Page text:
Kortum joined the Sonoma County Democratic Central Committee in 1957, and in the early 1960s, as president of the Cotati Chamber of Commerce, spearheaded Cotati’s incorporation as a city and the campaign to secure a site along Petaluma Hill Road for Sonoma State College, which opened in 1961 and later became Sonoma State University.

His personal entry into politics in 1970 — the same year Earth Day was first celebrated — sprang directly from his environmental leanings, but he did not fare as well on the campaign trail or in office as he did in advocacy. Kortum lost that year by 46,000 votes to incumbent Republican Congressman Don Clausen, who held the North Coast seat for 20 years until 1982.

At the time, Sonoma County’s population had surpassed 200,000, twice what it had been in 1950, and it would double again by the early 1990s. Urban growth during those postwar boom years was considered a sign of economic health and local government was dominated by business leaders and agriculture and development interests.

“I was fighting to preserve our environment when politicians weren’t even aware that a problem existed,” Kortum said in 2010.

In 1974, he challenged and beat conservative south county Supervisor Phil Joerger, a supporter of the Warm Springs Dam project that created Lake Sonoma. The reservoir west of Healdsburg would hold enough water to sustain the “growth of 600,000 more people,” Kortum said at the time, voicing concerns about what he saw as unsustainable development.

He joined a Board of Supervisors with fellow environmentalist Chuck Hinkle, who two years earlier had upset Santa Rosa Mayor Jerry Poznanovich to win the central county supervisor’s seat. Hinkle was a blunt and confrontational politician who riled critics, and having two green-minded members on the board rattled the business establishment to its core. Just nine months after the election, the Sonoma County Taxpayers’ Association board voted 22-0 to seek the recall of Hinkle and Kortum.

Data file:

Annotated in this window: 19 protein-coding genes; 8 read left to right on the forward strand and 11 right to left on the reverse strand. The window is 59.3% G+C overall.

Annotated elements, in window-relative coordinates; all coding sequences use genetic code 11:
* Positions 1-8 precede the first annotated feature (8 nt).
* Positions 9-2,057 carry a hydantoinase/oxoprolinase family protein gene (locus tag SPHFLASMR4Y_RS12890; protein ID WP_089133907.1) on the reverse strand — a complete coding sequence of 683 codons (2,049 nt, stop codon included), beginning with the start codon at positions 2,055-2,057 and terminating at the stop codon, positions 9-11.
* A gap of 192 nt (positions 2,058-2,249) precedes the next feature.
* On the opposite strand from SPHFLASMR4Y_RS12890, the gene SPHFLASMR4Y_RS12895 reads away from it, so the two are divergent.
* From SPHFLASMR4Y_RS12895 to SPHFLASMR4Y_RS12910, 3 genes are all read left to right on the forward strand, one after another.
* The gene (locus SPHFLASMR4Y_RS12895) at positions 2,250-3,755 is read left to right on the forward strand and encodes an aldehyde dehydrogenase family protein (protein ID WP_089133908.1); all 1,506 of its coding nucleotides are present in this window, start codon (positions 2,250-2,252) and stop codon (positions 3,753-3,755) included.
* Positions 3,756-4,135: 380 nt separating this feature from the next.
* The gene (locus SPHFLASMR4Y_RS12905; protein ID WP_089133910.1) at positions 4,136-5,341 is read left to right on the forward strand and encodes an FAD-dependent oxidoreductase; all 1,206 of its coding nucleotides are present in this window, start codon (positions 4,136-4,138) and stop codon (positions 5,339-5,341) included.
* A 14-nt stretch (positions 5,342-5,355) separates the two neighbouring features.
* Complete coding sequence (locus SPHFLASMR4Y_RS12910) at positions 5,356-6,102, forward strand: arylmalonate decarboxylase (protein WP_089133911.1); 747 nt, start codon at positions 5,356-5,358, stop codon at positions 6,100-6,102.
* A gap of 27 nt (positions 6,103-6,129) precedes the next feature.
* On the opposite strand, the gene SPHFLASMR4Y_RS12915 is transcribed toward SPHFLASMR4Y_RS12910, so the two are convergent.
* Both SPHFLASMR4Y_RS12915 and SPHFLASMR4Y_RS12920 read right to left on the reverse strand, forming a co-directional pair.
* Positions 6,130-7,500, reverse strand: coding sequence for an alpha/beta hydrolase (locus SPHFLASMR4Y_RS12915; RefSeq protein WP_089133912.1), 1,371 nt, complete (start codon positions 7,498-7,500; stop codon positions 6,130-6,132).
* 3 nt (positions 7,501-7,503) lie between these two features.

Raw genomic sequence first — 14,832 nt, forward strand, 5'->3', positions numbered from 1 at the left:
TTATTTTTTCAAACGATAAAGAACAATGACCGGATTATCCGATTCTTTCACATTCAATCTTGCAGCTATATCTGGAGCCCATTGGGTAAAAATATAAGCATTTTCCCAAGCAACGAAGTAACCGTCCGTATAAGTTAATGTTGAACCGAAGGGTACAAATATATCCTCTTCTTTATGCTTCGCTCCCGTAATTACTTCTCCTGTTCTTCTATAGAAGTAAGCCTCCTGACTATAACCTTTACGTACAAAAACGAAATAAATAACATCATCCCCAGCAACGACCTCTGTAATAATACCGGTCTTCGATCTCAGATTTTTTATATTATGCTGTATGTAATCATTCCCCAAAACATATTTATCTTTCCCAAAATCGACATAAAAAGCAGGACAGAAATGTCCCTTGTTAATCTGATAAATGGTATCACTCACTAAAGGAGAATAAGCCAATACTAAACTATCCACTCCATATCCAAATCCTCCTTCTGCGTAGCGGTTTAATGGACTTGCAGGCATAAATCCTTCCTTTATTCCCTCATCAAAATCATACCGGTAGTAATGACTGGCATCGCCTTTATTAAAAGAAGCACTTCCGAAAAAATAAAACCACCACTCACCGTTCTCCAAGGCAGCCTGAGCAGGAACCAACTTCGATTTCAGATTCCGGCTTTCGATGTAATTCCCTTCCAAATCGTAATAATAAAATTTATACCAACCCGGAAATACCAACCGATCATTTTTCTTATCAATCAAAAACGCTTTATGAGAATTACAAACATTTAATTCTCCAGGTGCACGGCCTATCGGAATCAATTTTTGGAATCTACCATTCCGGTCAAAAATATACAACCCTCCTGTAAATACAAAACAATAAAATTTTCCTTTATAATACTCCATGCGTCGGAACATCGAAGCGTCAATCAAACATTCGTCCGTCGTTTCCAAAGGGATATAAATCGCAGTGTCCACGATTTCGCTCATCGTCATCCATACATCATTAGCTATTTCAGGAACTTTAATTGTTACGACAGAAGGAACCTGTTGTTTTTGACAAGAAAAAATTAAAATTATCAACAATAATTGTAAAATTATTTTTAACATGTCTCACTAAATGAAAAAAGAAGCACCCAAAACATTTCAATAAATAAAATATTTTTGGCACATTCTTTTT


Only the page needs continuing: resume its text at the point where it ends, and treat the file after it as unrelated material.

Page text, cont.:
The recall succeeded in June 1976, ending Kortum’s 18-month term in office. He and Hinkle were replaced by more conservative politicians, both of whom lost in the general election, paving the way in 1977 for the board’s first environmental majority — Helen Rudee, Brian Kahn and Eric Koenigshofer — and marking a historic shift in county politics.

Kortum took his recall in stride, Leveque said. “He still held his head high and worked for things that were dear to him,” he said.

His subsequent campaigns — for growth boundaries around cities, open space protection and strong land-use planning — were among the most influential factors shaping the look of the county’s landscape today, forestalling county projections that once envisioned the area as home to up to 1.5 million people by the end of this decade. About 490,000 people now reside in Sonoma County.

“I used to tease Bill years ago,” said Koenigshofer, the former county supervisor. “‘Bill, why don’t you just declare victory? You won.’”

Former Santa Rosa City Manager Ken Blackman, who sometimes found himself politically aligned against Kortum, praised the activist’s dedication, depth of knowledge and professionalism.

“When he got up at meetings … he spoke from a knowledgeable standpoint versus making accusations that were completely unfounded,” Blackman said. “I don’t believe the business community types of that day felt that Bill would manufacture facts to support his view, and this is what gave him credibility.

“I’ve never heard a harsh word about Bill Kortum,” Blackman said. “His tenacity got to be a pain in the neck, at times, but it was not a mean-spirited tenacity.”

In addition to his wife, Lucy, he is survived by daughter Julie Groves of Los Gatos; sons Frank Kortum of Glendale and Sam Kortum of New Haven, Conn.; and five grandchildren.

In recent years he campaigned for completion of the Sonoma-Marin commuter rail line and the California Coastal Trail, as well as for public access to Petaluma’s Lafferty Ranch.

As close friends visited in recent weeks, some promising to bring food, Kortum had one last entreaty, according to Groves, his daughter. “He said, ‘Skip the soup. Get Lafferty open.’ ”

He remained modest about his achievements and ever- aware of the fights he lost. “I win only 30 percent of them,” he said in the oral history interview

He ultimately credited the county’s demographic transition over his lifetime, including an influx of more liberal voters, with the new outlook favoring a lighter hand on the environment.

“They came here many times because of its beauty, its attributes, and they saw the old- timers not realizing what a jewel they had,” he said.

A memorial is planned for early next year. Donations may be made to Sonoma County Conservation Action, Coastwalk California or Lafferty Donations Room to Roam, attention Lafferty Park.

You can reach Staff Writer Guy Kovner at 521-5457 or On Twitter @guykovner.